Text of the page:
The Bedtime Blues

Sherri Frohlick, M.A.
Wishing Star Associate

Bedtime is often the most difficult part of the day for both children and parents. Not only are we tired and exhausted (and our brain isn’t working as efficiently as it does earlier in the day!), we are also put in the position of having to help our children manage their anxieties about separation and relationships.  This is most common time for children to express their attachment-based fears; they too are tired and have less brain power to manage their difficult and frustrating feelings about having to separate from the safety and security of their parents. Although as parents we may think that they shouldn’t feel that way because we are still close by, for children bedtime can be scary – this is the only time that they are required to be completely away from us physically a prolonged period of time. The result may be that your children outright refuses to go to bed, has temper tantrums, cries, frequently gets out of bed, or maybe even has nightmares. If your child is already anxious, fearful or sad these feelings or behaviors may be even more apparent at this time.

The challenge as parents is to help alleviate our children’s anxiety without getting so wrapped up in their challenging behavior – because in these situations their behavior is not the “real” problem, even though it is certainly frustrating to deal with.  What often helps is the recognition that bedtime is difficult and helping the child to feel safe and calm even when you are not physically present. At this time, reassuring or communicating to them that you are “keeping them in your mind” while they are comfy and cozy sleeping in their bed is important. This could occur in several ways. One way would be to tell them you look forward to seeing them in your dreams, or you could tell them that you will put a book under their pillow for them to find in the morning and that they can bring into your room to read. You could also plan to set up a “special” breakfast with the child where you would “look forward” to them sharing their exciting dreams with you. Other strategies might include leaving a physical part of you with them, for example an article of your clothing that they can sleep with or a picture of you beside their bed.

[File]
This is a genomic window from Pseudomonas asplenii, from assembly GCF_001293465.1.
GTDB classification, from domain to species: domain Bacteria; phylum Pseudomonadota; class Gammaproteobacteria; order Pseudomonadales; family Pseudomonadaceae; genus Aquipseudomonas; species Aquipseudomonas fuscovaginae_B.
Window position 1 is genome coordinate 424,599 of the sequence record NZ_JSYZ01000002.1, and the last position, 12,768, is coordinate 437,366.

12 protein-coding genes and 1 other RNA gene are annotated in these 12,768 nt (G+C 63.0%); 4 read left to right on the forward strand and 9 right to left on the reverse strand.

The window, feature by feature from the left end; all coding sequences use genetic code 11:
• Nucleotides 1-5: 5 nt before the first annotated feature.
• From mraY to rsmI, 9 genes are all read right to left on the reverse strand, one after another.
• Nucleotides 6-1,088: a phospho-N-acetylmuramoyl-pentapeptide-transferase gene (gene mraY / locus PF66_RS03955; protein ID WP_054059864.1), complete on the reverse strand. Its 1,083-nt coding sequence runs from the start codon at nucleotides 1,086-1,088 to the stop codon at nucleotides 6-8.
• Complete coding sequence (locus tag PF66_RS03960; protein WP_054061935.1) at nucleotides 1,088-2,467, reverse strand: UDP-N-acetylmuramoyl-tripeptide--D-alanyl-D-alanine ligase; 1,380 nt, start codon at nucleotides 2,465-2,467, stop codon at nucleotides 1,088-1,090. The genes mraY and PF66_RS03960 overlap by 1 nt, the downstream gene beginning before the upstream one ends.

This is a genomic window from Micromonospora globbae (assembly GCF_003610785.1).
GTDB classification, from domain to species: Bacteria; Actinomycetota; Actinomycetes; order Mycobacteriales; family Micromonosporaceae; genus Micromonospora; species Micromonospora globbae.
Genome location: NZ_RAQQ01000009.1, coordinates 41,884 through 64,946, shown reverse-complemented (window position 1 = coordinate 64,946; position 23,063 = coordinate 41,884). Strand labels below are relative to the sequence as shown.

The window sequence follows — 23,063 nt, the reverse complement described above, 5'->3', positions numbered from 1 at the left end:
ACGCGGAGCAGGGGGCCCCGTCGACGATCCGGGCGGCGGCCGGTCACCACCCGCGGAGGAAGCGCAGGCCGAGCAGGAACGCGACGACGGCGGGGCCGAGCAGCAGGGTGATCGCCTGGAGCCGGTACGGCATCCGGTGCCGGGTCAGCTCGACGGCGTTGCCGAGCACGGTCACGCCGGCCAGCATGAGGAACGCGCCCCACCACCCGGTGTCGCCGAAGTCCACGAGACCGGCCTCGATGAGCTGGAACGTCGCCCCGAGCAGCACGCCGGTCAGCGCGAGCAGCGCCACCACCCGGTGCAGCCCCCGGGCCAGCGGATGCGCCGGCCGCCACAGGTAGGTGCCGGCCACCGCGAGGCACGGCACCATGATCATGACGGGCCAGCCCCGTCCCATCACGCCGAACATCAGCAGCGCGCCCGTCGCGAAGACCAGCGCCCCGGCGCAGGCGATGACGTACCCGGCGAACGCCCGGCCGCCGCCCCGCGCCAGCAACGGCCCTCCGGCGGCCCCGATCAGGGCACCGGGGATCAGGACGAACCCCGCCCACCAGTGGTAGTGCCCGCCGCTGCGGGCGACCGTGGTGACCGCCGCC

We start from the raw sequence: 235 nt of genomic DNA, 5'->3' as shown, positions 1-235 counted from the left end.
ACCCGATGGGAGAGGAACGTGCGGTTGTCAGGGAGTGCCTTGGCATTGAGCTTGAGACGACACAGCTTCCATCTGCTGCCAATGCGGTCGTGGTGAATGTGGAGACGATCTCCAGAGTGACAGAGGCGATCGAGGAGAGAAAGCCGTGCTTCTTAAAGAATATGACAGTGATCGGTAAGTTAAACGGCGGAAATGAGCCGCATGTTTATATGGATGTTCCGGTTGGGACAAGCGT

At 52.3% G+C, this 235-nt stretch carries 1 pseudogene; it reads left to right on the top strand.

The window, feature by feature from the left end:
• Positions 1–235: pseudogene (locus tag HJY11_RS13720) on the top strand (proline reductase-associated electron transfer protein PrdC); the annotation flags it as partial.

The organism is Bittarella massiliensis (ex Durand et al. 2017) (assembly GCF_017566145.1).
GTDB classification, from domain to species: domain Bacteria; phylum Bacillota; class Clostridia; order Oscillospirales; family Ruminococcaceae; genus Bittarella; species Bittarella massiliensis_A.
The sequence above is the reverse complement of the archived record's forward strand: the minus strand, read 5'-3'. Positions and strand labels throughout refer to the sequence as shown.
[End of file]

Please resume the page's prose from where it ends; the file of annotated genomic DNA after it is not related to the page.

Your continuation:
In the end, it is important to understand that bedtime brings up anxiety for our children and that at night children have less energy and mental resources to deal with these difficult feelings as they normally might. This can result in challenging behavior, which is a warning sign that our relationship is needed to “collect” and “comfort” these difficult feelings. There are many ways to do this, but whichever method you choose, be creative and think about this tough time of day as an opportunity to connect with your child. You might be surprised what happens!

This blog posting is not a form of psychological counselling, advice, therapy, or assessment and should not be used as such by any individual. This blog posting is provided only as an article intended to encourage thought and discourse. For specific psychology related services, please contact an appropriate healthcare provider.